As you know I launched the #changingtheworldofwork (including Total Talent) debate recently via the MJ and the Newsletter and on 23 September presented it at the International Public Management Association for Human Resources annual conference in the United States. The whole essence of #changingtheworldofwork and Total Talent is to link with public sector reform but from a socio-economic perspective, thinking of everyone in our communities as human resources to draw upon rather than simply those employed in our organisations.
How interesting it was to learn from our colleagues from oversees and in particular to see that, unlike a few years ago when a PPMA President spoke at the conference and reported that the issues over there are the same, this time they are noticeably different! The difference is mainly down to the economy and the differences in budgetary constraint on the public purse and in particular, local government. In other words, we are feeling the recession far more over here in Europe than over there in the US. Hardly news I know!
Whilst our international colleagues have responded to the world recession in a similar vein to us in terms of headcount reduction, back office efficiencies etc, many states are beginning to feel the green shoots of recovery and feel that the levels of cuts faced over the last few years are beginning to pass. Part of this interestingly, is down to their funding regimes which are quite different in that they are able to draw on the private sector through local taxation. So, those public services in states which are rich in oil, gas, minerals etc are able to gain contributions from such primary private sector industries.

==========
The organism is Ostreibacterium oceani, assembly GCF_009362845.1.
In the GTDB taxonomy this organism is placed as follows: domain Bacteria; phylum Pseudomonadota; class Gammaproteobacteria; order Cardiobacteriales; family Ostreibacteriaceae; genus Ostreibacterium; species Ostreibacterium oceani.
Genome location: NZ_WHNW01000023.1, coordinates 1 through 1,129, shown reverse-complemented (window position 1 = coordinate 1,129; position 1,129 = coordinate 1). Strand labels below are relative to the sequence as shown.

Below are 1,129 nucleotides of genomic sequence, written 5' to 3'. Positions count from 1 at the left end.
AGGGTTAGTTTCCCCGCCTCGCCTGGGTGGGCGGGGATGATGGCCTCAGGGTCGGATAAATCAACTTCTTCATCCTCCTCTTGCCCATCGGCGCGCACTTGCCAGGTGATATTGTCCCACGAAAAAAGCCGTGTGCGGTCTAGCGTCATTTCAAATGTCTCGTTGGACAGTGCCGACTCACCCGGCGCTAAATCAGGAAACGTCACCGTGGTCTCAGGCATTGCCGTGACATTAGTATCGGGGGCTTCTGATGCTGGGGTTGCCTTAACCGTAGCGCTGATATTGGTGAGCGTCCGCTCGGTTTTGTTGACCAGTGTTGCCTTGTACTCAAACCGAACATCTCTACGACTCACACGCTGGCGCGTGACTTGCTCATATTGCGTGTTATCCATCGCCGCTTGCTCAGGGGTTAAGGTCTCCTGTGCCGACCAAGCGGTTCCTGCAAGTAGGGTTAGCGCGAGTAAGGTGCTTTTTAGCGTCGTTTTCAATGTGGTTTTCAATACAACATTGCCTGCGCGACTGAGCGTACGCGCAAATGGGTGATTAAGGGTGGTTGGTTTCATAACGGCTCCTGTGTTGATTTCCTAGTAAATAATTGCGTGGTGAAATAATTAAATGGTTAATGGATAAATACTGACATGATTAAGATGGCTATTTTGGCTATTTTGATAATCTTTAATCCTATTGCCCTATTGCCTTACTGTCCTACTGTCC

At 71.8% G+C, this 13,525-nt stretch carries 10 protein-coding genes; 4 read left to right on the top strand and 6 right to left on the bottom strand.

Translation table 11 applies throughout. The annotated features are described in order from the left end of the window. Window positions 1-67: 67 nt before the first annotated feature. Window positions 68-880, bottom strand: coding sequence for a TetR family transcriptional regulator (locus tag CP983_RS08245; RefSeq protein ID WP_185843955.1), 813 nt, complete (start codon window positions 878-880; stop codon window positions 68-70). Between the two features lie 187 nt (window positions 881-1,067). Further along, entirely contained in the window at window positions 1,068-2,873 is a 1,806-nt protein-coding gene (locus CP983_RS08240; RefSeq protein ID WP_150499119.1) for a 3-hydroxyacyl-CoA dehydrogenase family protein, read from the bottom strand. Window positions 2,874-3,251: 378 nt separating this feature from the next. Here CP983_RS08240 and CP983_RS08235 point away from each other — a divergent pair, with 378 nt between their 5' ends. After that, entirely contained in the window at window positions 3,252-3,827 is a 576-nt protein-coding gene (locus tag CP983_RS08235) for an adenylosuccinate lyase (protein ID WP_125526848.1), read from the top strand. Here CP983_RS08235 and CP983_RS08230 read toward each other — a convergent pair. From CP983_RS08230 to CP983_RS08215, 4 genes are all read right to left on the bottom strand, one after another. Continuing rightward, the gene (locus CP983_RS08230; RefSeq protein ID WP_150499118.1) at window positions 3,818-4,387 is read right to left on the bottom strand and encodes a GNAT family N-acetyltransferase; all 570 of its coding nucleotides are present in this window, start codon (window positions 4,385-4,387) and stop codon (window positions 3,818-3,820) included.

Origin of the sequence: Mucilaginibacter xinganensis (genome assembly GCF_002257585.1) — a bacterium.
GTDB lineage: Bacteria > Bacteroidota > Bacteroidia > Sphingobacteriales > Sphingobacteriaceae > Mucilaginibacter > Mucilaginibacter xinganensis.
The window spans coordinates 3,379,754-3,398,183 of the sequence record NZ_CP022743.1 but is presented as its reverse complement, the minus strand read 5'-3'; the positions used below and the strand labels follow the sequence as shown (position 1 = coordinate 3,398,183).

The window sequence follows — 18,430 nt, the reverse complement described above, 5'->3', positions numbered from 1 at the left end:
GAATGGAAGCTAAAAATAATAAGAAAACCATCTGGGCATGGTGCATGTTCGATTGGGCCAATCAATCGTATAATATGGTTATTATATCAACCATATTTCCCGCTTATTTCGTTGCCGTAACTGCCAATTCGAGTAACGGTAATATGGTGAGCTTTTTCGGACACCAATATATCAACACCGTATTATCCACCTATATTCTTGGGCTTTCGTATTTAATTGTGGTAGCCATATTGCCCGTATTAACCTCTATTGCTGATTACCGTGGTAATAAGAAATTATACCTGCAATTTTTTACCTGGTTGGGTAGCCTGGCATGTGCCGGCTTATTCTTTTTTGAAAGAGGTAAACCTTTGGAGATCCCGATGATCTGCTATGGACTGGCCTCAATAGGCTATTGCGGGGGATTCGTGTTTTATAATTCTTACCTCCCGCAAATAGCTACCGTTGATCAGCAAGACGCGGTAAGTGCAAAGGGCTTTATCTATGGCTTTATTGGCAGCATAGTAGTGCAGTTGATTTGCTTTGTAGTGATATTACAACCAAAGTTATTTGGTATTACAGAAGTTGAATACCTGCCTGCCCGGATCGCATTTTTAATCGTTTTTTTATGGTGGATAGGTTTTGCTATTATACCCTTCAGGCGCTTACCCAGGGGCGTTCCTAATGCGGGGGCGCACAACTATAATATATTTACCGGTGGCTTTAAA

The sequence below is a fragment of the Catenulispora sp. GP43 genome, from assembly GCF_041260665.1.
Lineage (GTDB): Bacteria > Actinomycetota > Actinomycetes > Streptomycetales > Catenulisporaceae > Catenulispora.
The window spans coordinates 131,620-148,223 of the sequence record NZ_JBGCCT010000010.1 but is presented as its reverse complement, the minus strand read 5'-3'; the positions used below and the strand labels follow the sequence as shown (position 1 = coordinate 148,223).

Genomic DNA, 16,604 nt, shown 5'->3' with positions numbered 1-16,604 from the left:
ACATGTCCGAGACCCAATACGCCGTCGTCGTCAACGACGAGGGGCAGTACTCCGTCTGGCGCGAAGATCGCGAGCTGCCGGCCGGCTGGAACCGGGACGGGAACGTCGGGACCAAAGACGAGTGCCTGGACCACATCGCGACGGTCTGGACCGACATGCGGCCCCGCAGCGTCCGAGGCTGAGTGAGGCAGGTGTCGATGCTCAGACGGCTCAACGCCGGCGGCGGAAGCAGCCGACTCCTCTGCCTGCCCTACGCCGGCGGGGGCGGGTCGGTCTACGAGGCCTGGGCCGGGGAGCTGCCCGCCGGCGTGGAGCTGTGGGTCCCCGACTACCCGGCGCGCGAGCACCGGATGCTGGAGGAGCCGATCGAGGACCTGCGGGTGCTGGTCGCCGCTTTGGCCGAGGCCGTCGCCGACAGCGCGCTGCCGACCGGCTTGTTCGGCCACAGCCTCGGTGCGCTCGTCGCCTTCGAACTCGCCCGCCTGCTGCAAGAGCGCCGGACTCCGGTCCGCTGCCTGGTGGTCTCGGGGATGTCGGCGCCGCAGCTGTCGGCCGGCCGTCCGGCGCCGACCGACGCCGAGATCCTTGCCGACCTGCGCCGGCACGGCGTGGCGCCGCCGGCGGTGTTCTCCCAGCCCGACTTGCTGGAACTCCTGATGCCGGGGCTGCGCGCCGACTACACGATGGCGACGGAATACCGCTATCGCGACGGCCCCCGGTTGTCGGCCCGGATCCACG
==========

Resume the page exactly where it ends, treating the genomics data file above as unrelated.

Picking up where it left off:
Another noticeable difference is the level of confidence. Confidence of the Country (US and Canada), of the public sector and as individual HR and OD players in it. There is no doubt that our confidence in the UK has been severely shaken.
As we all know, a burning platform brings with it change and many of us in the public sector in the UK are now beginning to think that the answer might lie not just in better partnering with other organisations, but better partnering with our communities. We are now beginning to view community engagement as a way forward in helping to fill our budget gaps. Although those in the US and Canada do engage with their local communities (some states more than others), its not yet in the way and manner we are beginning to look at in terms of public service/community integration and delivery. As such our US and Canadian colleagues continue to be very much focused around their own organisations and the employees who work within them.
One last thing for me on our differences is this. Over here, whilst we have subtle local differences in pay, terms and conditions etc, one borough or shire council is pretty much the same across the UK due to us having a strong national framework. The health sector very much more so. Over in the US, each state seems to be noticeably different from another. Now perhaps that is something we will be moving to if you take on board the recent LGA consultation exercise on local bargaining. We will see!
With best wishes